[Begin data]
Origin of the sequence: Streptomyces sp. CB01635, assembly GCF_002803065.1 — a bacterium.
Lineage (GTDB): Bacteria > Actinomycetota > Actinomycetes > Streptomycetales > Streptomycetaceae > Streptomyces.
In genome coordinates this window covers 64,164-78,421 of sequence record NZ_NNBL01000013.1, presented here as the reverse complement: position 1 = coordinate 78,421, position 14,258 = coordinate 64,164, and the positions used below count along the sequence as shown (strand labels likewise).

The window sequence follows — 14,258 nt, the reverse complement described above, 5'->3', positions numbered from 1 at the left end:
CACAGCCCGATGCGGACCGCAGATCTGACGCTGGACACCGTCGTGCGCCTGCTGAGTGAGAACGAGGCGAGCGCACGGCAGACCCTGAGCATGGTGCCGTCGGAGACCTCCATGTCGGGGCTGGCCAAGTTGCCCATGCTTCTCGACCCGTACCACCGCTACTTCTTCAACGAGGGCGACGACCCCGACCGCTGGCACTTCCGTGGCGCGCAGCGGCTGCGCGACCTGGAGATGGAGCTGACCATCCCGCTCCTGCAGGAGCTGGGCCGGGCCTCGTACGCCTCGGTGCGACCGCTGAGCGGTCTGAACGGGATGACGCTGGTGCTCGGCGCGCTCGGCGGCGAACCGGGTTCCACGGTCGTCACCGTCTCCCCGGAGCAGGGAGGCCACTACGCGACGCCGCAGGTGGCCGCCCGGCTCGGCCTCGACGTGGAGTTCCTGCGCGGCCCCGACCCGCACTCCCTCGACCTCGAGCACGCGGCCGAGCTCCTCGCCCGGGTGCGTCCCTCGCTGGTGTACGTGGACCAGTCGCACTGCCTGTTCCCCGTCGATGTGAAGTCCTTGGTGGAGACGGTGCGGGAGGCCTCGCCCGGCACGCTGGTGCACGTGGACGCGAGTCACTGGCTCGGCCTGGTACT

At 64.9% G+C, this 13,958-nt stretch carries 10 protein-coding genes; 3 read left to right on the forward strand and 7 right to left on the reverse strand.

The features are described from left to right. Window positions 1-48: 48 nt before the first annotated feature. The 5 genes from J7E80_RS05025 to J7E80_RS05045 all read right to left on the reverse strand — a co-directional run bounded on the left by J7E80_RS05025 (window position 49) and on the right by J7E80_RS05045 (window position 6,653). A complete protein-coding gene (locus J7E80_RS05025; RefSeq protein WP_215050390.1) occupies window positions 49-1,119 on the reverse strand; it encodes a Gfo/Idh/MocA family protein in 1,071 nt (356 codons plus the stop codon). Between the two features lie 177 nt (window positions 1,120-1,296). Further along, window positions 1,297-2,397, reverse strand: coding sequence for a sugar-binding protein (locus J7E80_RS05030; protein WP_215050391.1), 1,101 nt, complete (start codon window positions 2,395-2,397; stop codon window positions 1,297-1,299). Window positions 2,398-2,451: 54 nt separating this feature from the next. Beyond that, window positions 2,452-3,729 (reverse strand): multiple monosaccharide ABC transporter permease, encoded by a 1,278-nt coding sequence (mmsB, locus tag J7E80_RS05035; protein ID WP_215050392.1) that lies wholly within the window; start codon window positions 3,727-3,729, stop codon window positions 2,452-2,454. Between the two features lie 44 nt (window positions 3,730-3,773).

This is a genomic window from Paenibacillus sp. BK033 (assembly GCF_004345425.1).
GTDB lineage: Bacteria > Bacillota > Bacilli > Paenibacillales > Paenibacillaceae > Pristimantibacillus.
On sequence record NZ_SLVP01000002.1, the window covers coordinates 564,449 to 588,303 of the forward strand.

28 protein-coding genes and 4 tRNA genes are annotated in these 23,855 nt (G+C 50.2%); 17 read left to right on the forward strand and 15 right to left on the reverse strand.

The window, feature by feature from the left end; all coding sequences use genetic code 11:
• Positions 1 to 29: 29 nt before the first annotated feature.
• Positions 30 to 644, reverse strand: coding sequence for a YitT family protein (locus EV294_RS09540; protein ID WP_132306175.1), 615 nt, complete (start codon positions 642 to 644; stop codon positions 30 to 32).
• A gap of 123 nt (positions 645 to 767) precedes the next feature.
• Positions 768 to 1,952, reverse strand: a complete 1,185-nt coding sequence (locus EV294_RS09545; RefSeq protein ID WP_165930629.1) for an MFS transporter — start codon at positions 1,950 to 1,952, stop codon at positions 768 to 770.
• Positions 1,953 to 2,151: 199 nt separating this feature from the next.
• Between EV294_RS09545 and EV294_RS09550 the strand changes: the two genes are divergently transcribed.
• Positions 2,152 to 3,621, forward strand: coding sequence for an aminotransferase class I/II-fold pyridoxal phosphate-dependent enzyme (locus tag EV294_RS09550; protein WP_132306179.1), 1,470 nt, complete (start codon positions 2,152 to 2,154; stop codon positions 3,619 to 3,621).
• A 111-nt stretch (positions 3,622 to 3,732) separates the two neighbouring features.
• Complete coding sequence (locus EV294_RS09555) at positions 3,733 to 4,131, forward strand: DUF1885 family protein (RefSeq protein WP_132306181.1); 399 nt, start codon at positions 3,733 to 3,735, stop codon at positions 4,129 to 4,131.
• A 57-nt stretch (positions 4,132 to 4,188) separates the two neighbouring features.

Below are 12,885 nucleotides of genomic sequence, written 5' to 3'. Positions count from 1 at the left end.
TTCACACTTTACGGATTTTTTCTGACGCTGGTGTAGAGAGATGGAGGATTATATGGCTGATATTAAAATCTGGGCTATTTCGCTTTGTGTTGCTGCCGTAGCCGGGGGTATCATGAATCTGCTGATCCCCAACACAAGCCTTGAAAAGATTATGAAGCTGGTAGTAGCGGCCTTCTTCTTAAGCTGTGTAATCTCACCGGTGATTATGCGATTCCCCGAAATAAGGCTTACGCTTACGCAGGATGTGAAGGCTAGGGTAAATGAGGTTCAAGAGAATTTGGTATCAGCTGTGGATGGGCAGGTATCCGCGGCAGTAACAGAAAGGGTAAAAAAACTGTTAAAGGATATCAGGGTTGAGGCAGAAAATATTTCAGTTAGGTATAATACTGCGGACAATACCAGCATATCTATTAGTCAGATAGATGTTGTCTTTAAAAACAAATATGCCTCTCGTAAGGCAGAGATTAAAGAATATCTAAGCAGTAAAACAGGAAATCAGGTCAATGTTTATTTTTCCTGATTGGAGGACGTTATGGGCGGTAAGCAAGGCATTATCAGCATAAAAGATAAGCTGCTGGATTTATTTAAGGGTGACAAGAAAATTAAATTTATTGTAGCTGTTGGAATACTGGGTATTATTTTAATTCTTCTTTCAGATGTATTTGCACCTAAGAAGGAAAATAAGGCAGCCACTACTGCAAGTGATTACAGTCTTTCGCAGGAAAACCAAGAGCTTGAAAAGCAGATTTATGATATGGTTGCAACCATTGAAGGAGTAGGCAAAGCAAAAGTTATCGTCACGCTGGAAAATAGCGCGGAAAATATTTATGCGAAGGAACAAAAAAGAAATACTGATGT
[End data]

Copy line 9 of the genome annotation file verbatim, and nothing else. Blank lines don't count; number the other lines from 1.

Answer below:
GTDB lineage: Bacteria > Bacillota > Bacilli > Paenibacillales > Paenibacillaceae > Pristimantibacillus.